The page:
The classic first adventure in the Tomb Raider series was developed by Core Design and published by Eidos Interactive – initially for the Sega Saturn – in 1996. Then PC MS-DOS and PlayStation versions followed soon after.
The game was a smash hit on the PlayStation and sold well on the PC too, making it something of a breakthrough title for Core Design, whose stature was greatly elevated with the success of the Tomb Raider series.
Tomb Raider follows the adventures of archaeologist-adventurer Lara Croft, who is hired by a businesswoman called Jacqueline Natla to find an artefact called the Scion of Atlantis for her.
The game is split into four zones: Peru, Greece, Egypt and the lost continent of Atlantis. A training level, called Lara’s House, is accessible from the main menu, but the player is not required to play through it.
What makes Tomb Raider great is how Lara controls. Her running and jumping and context-sensitive actions are finely tuned and make playing Tomb Raider a lot of fun. Lara is super agile and can climb and swim like a champion, and she’s also brutal with her two pistols, and other weapons later in the game. Tomb Raider has a cinematic feel when the auto-aiming system in Lara’s arms locks onto enemies and the camera swoops around during combat. Exploration and puzzle-solving in Tomb Raider is surprisingly enjoyable when you fully master the controls. When you start finding all the secrets you’ll then start to feel like you’re getting into the swing of things.
In spite of the [current at the time of writing] lazy ports on Steam and GOG.com, Tomb Raider is still an enjoyable game to play now. For a few pounds it’s very much worth playing Tomb Raider, if you’ve never played it before. The controls in the PC version work extremely well – even giving you camera control. So you can survey your surroundings before taking a jump. Walking instead of running gives you a safety mechanism from falling and other dangers. Every step in Tomb Raider is a risky puzzle filled with traps and platforming, and armed combat. In the PC version you can save whenever you want, and in the more modern re-releases you can even quicksave by pressing Alt+F5. Expect some rigorous platforming and armed combat scenes along the way, and a shocking point in the story… that turns the game on its head. I won’t say what it is but it certainly shocked me. At that point the game opens up to cover a much wider area, which you must then hurriedly explore to upgrade your weaponry. While at the same time being chased by a very large monster. It’s a tense experience and you’ll probably die trying a number of times, but you somehow have to bring it down. Which is where the save system comes in handy…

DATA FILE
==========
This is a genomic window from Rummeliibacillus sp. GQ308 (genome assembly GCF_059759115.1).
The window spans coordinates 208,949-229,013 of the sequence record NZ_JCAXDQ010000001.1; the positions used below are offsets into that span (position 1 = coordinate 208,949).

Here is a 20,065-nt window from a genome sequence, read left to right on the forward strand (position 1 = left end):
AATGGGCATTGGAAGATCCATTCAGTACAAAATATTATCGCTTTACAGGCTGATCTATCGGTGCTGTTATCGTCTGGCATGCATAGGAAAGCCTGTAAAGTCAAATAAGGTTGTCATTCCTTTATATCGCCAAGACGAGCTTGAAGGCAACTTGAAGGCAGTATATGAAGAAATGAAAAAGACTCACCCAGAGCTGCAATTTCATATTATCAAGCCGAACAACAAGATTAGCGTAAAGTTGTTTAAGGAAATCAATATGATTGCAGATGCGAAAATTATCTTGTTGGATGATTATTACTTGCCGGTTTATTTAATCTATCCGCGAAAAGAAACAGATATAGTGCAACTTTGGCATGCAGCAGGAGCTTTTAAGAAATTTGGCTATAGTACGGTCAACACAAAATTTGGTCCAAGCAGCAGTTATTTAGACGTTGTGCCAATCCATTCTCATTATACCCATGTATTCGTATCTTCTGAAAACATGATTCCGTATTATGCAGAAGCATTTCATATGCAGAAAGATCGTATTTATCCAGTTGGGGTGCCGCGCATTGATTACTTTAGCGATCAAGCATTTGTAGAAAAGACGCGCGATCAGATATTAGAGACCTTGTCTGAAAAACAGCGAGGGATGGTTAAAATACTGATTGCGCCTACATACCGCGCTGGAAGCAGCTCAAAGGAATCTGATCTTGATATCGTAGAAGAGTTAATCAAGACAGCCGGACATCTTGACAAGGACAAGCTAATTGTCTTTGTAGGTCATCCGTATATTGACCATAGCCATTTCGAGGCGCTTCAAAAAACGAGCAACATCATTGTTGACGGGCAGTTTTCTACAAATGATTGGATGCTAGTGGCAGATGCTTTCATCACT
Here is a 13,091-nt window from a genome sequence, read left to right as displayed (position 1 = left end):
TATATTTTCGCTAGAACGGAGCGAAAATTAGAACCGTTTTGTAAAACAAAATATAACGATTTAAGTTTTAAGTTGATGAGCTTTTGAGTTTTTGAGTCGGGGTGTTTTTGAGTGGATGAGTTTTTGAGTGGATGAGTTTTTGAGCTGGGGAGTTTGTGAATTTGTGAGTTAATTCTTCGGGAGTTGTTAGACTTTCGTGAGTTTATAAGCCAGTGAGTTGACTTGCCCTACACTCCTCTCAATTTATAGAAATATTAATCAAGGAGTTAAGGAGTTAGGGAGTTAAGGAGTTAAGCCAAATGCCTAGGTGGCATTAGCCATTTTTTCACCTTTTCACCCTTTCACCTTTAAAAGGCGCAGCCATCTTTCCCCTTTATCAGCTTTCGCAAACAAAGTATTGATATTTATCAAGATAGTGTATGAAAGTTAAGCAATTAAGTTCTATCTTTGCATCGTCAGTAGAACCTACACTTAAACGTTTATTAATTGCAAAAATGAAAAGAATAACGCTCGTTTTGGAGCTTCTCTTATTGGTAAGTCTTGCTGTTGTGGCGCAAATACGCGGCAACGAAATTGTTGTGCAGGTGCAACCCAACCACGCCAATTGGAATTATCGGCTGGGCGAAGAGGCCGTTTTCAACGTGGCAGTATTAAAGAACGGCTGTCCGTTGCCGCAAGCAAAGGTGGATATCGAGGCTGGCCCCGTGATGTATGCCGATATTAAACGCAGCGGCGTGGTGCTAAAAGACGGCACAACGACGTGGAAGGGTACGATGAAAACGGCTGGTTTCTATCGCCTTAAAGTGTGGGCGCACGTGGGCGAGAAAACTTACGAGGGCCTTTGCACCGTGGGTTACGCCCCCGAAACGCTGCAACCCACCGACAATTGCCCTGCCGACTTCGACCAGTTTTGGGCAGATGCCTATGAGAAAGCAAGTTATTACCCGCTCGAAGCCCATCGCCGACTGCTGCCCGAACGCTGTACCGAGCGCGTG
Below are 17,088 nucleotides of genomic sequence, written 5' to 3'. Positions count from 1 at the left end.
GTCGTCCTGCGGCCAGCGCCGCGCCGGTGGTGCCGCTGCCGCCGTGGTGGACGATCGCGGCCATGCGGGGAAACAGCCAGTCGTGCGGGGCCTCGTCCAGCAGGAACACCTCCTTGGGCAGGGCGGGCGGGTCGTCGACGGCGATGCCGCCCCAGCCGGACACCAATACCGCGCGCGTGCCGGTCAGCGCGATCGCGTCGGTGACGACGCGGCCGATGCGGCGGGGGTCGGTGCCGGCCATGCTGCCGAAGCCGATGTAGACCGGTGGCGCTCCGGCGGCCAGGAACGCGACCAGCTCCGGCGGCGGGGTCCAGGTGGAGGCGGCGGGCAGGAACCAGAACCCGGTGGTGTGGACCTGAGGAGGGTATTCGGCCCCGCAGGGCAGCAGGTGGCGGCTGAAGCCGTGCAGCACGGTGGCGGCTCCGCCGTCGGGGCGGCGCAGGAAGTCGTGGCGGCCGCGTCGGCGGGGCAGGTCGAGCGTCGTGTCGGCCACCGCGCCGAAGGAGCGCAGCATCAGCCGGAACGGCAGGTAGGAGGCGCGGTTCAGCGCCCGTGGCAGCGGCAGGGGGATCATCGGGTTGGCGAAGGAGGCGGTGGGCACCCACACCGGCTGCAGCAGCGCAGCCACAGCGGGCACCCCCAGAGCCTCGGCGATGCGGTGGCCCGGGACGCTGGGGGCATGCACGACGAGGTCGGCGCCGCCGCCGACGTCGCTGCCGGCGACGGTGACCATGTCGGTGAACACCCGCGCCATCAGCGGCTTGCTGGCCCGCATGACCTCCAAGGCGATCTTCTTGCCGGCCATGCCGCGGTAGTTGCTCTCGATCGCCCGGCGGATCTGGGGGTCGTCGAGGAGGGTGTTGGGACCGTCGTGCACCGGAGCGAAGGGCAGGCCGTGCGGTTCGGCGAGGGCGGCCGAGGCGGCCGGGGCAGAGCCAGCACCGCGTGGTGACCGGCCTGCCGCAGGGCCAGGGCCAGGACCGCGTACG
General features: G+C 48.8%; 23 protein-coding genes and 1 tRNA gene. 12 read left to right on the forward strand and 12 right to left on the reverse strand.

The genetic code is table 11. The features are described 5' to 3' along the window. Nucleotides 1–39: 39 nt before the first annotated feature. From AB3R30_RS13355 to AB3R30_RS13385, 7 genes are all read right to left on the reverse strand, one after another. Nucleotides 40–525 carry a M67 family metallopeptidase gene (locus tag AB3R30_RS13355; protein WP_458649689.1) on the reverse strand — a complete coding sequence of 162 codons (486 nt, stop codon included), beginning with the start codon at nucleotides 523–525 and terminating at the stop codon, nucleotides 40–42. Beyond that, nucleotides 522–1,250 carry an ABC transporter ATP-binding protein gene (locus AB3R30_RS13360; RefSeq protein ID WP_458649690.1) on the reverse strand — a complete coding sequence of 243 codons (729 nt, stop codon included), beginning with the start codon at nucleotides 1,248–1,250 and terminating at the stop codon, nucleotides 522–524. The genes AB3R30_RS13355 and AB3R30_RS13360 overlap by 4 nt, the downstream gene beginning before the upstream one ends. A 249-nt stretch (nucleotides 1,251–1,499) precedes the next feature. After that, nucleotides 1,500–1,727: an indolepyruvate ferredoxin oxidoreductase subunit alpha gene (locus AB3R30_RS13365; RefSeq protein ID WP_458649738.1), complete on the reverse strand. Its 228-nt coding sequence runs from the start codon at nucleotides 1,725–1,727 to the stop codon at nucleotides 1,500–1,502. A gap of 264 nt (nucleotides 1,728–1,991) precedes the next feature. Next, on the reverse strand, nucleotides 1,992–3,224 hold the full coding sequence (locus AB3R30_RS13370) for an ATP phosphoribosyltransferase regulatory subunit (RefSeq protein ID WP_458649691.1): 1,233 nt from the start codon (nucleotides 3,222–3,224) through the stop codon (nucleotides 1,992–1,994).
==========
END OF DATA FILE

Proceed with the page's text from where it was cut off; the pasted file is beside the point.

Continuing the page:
The original Tomb Raider has its faults, but at its core the movement and combat are first class. The mechanics achieve a balance between user input and automated camera movement to create a cinematic feel. Tomb Raider is a masterwork of world-building and game design, with an interactive Lara who is a joy to control. Core‘s proprietary engine does the trick, even if there is some noticeable texture tearing (black lines between shapes). If you’re prepared to dig around the internet you can find mods to the engine that give a better appearance. The version I’m showing here is the basic Steam SVGA (640×480) version, which is a reasonable representation of the original PC retail version of Tomb Raider, but not 100% satisfactory , and is £4.99 on Steam; less in a sale.
See also: Tomb Raider II and Tomb Raider III: The Adventures of Lara Croft.
More: Tomb Raider on Wikipedia
Steam: Tomb Raider on Steam
GOG: Tomb Raider on GOG.com
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